The thing I love most about this one is that several of the top indie erotica authors are men using female pen names. (for the same reason as the romance authors) I know this for a fact because I have been talking to many of them for years about this very problem. They have all told me to switch my erotica to a female pen name, and I would sell 100 times more of them than I do. But I refuse to do so. Because I refuse to let, a stereotype force me to hide who I am just so I can convince people to read some of my work.
Let's flip it now the other way.
Another HUGE one I see all the time is that women can't write good fantasy, sci-fi, or horror.
This comes about because, once again, the fantasy/sci-fi/horror genres are male-heavy and always have been. Then the crap of "females can't visualize these genres as well as men, because men are more action, world-building dominate."
Read that again and tell me your eyes didn't just roll into the back of your head.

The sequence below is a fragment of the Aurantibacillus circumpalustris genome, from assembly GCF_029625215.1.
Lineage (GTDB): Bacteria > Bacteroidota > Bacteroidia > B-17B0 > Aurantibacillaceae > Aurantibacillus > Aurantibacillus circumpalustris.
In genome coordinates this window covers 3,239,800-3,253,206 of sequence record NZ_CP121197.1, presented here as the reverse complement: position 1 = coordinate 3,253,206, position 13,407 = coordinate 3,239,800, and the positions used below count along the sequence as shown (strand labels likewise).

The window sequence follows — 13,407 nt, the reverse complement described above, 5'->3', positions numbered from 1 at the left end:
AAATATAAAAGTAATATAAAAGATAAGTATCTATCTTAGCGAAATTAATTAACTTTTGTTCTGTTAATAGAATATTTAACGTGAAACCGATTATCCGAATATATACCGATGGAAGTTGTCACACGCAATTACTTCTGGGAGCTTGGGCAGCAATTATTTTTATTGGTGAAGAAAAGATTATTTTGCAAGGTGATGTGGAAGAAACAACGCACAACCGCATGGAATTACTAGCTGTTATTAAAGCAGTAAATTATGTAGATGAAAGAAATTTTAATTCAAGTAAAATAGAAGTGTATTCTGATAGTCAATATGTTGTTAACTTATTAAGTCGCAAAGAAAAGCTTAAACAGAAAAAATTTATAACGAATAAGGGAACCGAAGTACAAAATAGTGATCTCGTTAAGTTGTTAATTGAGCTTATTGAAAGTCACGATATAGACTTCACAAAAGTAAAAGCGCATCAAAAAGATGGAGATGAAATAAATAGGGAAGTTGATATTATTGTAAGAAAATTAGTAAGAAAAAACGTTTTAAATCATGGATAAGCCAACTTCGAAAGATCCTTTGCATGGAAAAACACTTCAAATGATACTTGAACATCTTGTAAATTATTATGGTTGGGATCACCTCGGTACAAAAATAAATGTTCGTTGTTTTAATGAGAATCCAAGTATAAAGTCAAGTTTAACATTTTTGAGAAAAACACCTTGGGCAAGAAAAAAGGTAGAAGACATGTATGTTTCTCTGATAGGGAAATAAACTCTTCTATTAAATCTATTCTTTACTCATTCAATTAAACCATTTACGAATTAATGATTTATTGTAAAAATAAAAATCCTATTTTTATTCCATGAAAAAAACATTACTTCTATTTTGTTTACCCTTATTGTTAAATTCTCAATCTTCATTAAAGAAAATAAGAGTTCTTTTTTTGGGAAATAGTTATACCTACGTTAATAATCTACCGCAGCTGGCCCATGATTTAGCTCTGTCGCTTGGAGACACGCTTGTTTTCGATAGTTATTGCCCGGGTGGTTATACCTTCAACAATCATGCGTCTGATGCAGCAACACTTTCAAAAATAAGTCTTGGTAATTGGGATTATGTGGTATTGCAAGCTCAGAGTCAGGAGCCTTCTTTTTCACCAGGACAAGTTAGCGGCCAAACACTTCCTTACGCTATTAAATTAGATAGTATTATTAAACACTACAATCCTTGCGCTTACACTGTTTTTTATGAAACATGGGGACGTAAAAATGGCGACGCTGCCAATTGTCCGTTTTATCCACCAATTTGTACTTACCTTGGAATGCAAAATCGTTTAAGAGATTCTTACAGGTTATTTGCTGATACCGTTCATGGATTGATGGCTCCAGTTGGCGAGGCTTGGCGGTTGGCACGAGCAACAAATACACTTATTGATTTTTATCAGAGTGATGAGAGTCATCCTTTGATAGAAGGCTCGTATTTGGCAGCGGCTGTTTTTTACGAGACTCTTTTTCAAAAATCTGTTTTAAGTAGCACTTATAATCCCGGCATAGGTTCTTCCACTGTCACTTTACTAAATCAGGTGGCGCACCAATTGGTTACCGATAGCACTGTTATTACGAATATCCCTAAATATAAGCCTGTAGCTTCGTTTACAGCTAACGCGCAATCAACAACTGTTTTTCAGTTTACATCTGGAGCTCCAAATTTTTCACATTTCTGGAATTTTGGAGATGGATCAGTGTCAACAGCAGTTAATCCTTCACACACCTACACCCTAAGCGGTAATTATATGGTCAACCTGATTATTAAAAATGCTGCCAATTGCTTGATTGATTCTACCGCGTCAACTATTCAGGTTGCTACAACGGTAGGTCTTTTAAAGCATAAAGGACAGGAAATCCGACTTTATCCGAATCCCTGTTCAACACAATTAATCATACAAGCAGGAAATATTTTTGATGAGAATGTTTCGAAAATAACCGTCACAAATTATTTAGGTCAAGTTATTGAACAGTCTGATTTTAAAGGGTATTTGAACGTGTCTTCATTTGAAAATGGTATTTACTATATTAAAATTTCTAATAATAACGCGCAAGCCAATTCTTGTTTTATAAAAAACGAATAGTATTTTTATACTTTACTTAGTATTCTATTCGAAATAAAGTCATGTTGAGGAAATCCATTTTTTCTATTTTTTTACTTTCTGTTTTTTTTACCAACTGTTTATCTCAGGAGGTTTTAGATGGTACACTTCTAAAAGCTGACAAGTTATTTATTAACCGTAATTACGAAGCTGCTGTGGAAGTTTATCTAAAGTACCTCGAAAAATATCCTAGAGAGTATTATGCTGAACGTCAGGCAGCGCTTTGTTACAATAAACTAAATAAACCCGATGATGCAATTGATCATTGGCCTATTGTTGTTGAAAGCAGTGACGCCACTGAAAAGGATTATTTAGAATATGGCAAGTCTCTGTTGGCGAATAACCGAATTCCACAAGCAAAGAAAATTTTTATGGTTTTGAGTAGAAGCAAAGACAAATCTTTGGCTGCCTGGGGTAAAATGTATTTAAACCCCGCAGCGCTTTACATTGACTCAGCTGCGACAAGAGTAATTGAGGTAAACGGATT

I mean, if that were true, we wouldn't have Anne Rice, Melanie Rawn, Kathrine Addison, Marion Zimmer Bradley, Robin Hobb, Diana Wynne Jones, and SOOOOO many others.
Women can just as well write compelling and action-packed fantasy/sci-fi as any man can if said author has the talent. And believe me, there are many male fantasy/sci-fi authors who can't do it very well. Which as we all know, that clearly means their genitals didn't give them the magical power to be able to write one genre better than another gender.
And it goes without saying; there is a decent portion of female fantasy/sci-fi authors hiding behind male pen names to help sell their books here too. Pat Murphy, James Tiptree, Robin Hobb, Magus Flyte, to name a few. All female authors in the fantasy world with male names.
Now a lot of these stereotypes come about and are enforced by the readership of these genres. Yes, it is true there is a larger readership of women who read romance and erotica. And yes, there is a larger population of men who read fantasy/sci-fi. It is true; there is no denying that.